Sushi is the kind of food you either love or… well, don’t. The thought of eating raw fish is just off-putting for some. But those who love it are usually fanatical. And, depending on choices you make, sushi is healthy. It’s packed with protein and low in fat.
And then there are the germaphobes among us. These won’t touch sushi with a ten-meter pole, for fear of being exposed to bacteria and other parasites from uncooked seafood. And they may be right.
According to recent news reports, there is growing risk of ingesting dangerous parasitic worms through eating raw fish. While most cases of parasites previously occurred in Japan, the problem appears to be on the increase in the West as more people acquire the taste for the raw-fish cuisine.
Anisakiasis, or herring worm disease, is a parasitic disease caused by worms that can invade the stomach wall or intestine of humans. It caused by eating raw or undercooked fish or squid that contains larvae of the nematode Anisakis simplex.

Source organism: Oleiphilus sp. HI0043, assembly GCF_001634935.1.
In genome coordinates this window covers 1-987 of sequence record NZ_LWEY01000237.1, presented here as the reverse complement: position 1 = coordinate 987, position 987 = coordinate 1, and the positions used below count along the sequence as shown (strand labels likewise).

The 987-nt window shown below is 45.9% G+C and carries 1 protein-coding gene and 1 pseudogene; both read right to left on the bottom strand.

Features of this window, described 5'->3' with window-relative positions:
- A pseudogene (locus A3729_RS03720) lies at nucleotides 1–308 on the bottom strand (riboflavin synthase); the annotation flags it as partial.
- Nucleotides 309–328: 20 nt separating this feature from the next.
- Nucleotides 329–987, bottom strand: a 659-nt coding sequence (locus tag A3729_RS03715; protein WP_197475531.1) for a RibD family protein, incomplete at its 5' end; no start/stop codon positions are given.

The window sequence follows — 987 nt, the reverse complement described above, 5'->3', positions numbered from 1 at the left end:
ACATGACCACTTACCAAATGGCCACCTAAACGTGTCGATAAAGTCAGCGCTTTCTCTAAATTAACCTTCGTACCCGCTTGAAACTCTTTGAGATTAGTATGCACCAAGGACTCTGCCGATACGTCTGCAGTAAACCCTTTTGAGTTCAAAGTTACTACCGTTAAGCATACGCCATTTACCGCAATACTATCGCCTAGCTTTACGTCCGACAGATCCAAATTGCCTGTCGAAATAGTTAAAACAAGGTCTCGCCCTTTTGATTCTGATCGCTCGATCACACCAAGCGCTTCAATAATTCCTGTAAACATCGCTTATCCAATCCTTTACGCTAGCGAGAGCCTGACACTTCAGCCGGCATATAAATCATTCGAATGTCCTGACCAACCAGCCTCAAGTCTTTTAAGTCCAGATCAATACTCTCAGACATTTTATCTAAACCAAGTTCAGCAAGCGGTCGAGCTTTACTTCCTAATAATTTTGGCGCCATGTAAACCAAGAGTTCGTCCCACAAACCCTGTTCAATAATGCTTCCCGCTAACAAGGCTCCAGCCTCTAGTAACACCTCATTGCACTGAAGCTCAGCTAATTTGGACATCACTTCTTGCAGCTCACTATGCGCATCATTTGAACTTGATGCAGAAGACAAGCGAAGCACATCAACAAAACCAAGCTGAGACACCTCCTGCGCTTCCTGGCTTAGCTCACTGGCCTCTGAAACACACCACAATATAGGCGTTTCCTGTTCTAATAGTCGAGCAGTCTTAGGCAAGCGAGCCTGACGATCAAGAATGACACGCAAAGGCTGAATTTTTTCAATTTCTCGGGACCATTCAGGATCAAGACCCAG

Recently, a 32-year-old healthy man from Lisbon, Portugal, developed abdominal pain, fever, and vomiting. After revealing that he had recently eaten, sushi, an endoscopy was performed. This is a tiny camera on the end of a long flexible tube used to examine a person’s digestive tract.
The endoscopy revealed the man as having the worm “firmly attached” to the lining of his stomach. The patient’s symptoms were “immediately” resolved after the parasite was surgically removed.
So, how common are these worms?
As previously mentioned, anisakiasis has been common in Japan but is now spreading to Western countries. Also, cases may be underreported, as not all patients with the symptoms get an endoscopy. Primary care physicians are not likely to perform or order one, at least not on initial symptoms.
Besides abdominal pain, fever, and vomiting, patients can have other symptoms. Some symptoms can be serious and even dangerous. These include digestive bleeding, bowel obstruction and anaphylaxis (a life-threatening reaction).